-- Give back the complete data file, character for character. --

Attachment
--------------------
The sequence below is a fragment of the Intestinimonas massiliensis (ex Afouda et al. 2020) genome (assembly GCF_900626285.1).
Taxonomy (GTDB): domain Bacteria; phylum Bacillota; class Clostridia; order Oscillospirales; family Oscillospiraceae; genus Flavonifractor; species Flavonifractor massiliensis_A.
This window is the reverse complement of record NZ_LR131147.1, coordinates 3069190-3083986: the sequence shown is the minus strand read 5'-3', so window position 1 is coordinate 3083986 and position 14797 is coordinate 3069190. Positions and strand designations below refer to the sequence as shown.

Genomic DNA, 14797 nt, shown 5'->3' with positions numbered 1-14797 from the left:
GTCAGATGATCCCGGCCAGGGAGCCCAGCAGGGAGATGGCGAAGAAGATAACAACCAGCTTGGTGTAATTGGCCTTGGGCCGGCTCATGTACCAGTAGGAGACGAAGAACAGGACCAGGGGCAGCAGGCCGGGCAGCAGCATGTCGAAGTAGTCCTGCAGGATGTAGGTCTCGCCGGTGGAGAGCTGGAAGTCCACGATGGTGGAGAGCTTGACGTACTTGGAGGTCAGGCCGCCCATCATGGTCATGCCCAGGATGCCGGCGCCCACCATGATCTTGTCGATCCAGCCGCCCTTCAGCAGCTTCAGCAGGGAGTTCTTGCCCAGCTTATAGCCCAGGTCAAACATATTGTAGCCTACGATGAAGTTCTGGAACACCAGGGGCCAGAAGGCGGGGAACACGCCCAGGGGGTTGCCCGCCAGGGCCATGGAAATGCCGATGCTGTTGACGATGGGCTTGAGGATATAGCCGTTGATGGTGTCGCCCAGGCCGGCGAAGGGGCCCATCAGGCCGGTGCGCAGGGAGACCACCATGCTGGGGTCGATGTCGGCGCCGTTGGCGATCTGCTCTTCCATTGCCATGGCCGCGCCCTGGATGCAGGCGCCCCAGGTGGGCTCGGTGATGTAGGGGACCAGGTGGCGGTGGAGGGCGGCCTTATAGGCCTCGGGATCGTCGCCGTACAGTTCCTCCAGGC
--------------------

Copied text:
The sequence below is a fragment of the Intestinimonas massiliensis (ex Afouda et al. 2020) genome (assembly GCF_900626285.1).
Taxonomy (GTDB): domain Bacteria; phylum Bacillota; class Clostridia; order Oscillospirales; family Oscillospiraceae; genus Flavonifractor; species Flavonifractor massiliensis_A.
This window is the reverse complement of record NZ_LR131147.1, coordinates 3069190-3083986: the sequence shown is the minus strand read 5'-3', so window position 1 is coordinate 3083986 and position 14797 is coordinate 3069190. Positions and strand designations below refer to the sequence as shown.

Genomic DNA, 14797 nt, shown 5'->3' with positions numbered 1-14797 from the left:
GTCAGATGATCCCGGCCAGGGAGCCCAGCAGGGAGATGGCGAAGAAGATAACAACCAGCTTGGTGTAATTGGCCTTGGGCCGGCTCATGTACCAGTAGGAGACGAAGAACAGGACCAGGGGCAGCAGGCCGGGCAGCAGCATGTCGAAGTAGTCCTGCAGGATGTAGGTCTCGCCGGTGGAGAGCTGGAAGTCCACGATGGTGGAGAGCTTGACGTACTTGGAGGTCAGGCCGCCCATCATGGTCATGCCCAGGATGCCGGCGCCCACCATGATCTTGTCGATCCAGCCGCCCTTCAGCAGCTTCAGCAGGGAGTTCTTGCCCAGCTTATAGCCCAGGTCAAACATATTGTAGCCTACGATGAAGTTCTGGAACACCAGGGGCCAGAAGGCGGGGAACACGCCCAGGGGGTTGCCCGCCAGGGCCATGGAAATGCCGATGCTGTTGACGATGGGCTTGAGGATATAGCCGTTGATGGTGTCGCCCAGGCCGGCGAAGGGGCCCATCAGGCCGGTGCGCAGGGAGACCACCATGCTGGGGTCGATGTCGGCGCCGTTGGCGATCTGCTCTTCCATTGCCATGGCCGCGCCCTGGATGCAGGCGCCCCAGGTGGGCTCGGTGATGTAGGGGACCAGGTGGCGGTGGAGGGCGGCCTTATAGGCCTCGGGATCGTCGCCGTACAGTTCCTCCAGGC